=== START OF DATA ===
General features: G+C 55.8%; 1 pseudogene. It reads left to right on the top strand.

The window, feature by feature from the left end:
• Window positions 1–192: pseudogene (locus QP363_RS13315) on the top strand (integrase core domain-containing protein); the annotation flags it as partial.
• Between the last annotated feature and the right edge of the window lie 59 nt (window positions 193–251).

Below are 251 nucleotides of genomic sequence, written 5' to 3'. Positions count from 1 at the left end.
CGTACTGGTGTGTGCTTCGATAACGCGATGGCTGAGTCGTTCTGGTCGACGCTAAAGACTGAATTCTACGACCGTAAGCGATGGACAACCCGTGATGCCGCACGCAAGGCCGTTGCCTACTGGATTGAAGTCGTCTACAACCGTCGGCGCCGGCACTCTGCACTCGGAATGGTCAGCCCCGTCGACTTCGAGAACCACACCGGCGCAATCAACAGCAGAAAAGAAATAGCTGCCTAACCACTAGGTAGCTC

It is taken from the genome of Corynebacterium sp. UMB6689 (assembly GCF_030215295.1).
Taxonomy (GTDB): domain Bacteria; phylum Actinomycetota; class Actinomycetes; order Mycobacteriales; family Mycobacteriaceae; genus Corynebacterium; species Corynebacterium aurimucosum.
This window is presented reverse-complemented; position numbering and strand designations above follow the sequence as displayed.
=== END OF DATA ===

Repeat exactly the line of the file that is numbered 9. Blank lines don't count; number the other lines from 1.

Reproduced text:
This window is presented reverse-complemented; position numbering and strand designations above follow the sequence as displayed.